Soon after the 1927 fire, the Showboat Theatre was built at 12th Street on the Boardwalk. Advertised as Ocean City's only Fireproof Theatre, it was constructed out of continuous concrete (using beach sand, I'm told). The Showboat was a large theatre with 2,000 wooden seats and a full stage. The stage had very tall fly space for raising scenery, footlights, a dimmer panel, and rows of sandbags and ropes. The projection room included a powerful carbon arc spotlight that still worked when I was a projectionist there in 1978.
The theater hosted vaudeville acts and talking movies.
Originally the theatre was owned by the Ocean City Amusement Company and Hunt's theatre chain (based in Wildwood). It opened on June 29, 1929. I don't know what picture was playing, but they sold 2,834 tickets for the day. The prices were 40¢ and 60¢. The following Monday the film was The Flying Fool, which ran together with five vaudeville acts between shows.
I noticed on the boxoffice statements that soon after opening (September 16, 1929) the theatre had to refund ticket receipts due to a "break in the 'talkie outfit'." I believe that back then the sound was on disc (phonograph disc for you youngsters), and there was a battery array that provided clean power for the sound system. Somewhere I have the RCA book from Doughty's Theatre on how to install and operate sound. I'll have to dig it up.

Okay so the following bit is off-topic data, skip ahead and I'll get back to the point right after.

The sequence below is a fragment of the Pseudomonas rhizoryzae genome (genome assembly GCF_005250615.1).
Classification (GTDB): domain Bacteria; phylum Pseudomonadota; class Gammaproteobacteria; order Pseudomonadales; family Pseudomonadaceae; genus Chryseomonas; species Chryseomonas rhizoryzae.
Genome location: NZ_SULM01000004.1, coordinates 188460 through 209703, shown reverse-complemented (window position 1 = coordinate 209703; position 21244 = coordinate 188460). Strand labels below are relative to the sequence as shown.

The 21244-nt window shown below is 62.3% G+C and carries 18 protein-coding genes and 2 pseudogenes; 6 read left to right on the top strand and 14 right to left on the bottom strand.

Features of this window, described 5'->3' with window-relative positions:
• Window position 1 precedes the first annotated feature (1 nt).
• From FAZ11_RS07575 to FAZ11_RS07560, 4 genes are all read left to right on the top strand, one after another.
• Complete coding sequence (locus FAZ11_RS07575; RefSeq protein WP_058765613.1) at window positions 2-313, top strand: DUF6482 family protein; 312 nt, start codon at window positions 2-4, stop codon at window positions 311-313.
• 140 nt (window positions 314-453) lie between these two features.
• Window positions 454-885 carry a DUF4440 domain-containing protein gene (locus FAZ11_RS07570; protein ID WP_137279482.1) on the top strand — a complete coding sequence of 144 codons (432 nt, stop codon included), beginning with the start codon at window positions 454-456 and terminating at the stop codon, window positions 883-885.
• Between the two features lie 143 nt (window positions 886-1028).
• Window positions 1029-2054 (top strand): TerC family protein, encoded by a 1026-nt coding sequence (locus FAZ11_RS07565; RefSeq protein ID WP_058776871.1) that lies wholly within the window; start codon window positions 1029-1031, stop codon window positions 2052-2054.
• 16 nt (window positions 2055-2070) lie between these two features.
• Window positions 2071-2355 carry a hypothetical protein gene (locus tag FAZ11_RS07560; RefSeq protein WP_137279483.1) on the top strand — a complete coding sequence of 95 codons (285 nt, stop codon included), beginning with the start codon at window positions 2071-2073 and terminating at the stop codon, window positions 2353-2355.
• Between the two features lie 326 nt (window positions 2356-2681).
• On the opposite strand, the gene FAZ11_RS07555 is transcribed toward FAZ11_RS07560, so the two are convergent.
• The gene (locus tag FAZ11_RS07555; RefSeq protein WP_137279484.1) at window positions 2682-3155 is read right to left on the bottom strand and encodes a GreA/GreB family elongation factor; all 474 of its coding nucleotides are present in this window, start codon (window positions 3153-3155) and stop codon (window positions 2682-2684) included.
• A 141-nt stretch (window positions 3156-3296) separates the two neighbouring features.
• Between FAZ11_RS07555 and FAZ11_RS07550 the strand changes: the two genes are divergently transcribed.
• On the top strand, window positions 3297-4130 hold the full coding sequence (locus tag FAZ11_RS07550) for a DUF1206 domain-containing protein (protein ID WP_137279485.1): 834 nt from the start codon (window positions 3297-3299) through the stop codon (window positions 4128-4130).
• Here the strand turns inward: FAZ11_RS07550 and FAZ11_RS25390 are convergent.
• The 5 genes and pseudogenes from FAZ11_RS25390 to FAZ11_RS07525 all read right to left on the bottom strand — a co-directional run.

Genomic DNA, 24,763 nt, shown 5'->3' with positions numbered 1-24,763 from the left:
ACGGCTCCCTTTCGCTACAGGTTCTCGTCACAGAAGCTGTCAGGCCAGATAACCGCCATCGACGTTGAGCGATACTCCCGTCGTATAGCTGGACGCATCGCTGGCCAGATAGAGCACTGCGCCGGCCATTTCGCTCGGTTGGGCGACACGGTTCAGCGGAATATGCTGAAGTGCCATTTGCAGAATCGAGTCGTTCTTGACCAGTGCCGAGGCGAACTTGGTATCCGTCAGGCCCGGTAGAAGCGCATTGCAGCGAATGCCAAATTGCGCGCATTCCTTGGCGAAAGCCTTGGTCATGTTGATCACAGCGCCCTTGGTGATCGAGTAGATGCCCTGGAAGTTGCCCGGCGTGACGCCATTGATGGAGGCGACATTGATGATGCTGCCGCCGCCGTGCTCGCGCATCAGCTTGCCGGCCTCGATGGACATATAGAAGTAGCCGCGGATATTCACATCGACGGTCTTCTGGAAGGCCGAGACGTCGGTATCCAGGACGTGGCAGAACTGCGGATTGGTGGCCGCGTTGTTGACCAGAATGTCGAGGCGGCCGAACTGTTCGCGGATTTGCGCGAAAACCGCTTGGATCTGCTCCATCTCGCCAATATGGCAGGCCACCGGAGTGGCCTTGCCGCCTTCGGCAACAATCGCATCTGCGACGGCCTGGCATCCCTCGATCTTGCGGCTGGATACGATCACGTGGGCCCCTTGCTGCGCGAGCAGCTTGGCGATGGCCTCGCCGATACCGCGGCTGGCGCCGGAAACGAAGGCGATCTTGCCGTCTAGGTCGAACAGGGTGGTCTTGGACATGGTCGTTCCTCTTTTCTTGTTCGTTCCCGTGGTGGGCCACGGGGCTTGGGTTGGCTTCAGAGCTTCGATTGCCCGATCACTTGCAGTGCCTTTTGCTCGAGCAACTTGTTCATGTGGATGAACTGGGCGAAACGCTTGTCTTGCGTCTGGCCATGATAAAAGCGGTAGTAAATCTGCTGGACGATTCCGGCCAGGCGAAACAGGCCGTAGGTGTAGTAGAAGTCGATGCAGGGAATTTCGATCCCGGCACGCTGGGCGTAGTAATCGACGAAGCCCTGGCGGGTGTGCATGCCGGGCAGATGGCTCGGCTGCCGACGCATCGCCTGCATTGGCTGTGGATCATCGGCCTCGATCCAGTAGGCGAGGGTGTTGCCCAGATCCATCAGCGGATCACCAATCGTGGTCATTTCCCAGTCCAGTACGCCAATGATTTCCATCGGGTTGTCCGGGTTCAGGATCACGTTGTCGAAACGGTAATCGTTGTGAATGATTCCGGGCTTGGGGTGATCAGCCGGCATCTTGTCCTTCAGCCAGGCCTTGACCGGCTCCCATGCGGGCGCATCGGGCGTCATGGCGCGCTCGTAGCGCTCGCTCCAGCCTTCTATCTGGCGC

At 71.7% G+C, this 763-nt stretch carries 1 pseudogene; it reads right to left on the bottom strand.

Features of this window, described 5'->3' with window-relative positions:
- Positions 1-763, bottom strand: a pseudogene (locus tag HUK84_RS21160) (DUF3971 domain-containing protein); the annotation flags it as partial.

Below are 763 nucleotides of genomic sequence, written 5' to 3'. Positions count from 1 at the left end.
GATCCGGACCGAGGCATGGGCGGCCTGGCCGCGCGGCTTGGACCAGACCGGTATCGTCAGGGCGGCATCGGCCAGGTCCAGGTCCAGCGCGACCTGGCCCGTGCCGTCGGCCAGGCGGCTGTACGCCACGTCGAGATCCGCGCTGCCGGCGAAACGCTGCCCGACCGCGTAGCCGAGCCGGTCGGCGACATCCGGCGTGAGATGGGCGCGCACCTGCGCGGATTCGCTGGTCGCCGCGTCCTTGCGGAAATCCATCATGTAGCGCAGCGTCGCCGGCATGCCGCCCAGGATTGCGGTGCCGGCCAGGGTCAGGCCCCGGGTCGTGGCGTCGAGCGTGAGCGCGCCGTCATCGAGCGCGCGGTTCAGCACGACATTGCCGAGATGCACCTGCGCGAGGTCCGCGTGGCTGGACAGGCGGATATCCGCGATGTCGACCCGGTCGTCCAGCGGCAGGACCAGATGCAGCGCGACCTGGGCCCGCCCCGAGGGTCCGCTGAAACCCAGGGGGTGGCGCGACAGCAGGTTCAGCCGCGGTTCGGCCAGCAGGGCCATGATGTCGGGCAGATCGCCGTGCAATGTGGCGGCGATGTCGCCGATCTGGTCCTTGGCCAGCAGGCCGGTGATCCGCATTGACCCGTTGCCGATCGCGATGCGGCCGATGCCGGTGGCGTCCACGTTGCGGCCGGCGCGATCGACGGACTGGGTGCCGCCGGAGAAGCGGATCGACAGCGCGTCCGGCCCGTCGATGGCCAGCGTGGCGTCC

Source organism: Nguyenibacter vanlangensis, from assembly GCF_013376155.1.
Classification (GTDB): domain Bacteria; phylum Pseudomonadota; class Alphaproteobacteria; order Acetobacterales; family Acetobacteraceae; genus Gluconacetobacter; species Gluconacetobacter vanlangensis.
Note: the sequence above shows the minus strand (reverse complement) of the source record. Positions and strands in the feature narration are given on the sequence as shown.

Some time later the building was purchased by the Frank Theatres in Atlantic County. The local Ocean City theatre chain (Shriver's) leased the theatre for many years despite the deteriorating condition of the building. When I worked there in the late 1970's, the building was already in bad shape. The first 100 seats were permanently roped off due to standing pools of water. Wall treatments had fallen off of large sections of the wall due to water damage from the open holes in the roof.
The theatre never had air conditioning or heat like the others, but had large fans in the roof. Each year we would dig out dead pigeons from the fan rooms and marquee before opening for the summer season. But the building was interesting to explore.
The electric room had large exposed knife switches for the neon, the fans, and the projection booth. A narrow spiral stairway let to the projection booth and film vault.
By 1939 the theater's name had been changed to the SURF. I'm told that the SHOWBOAT sign blew down in a storm and it was cheaper to spell SURF and so the name changed. Who knows?
In 1977, the projection room included two Simplex E-7 heads, transferred from the STRAND. The original heads were Simplex Super's.
Around 1979 the Shriver company ceased operation at the Surf. Another operator tried movies for a year but did not succeed. Today the building is an enclosed mall for T-Shirts and souvenirs.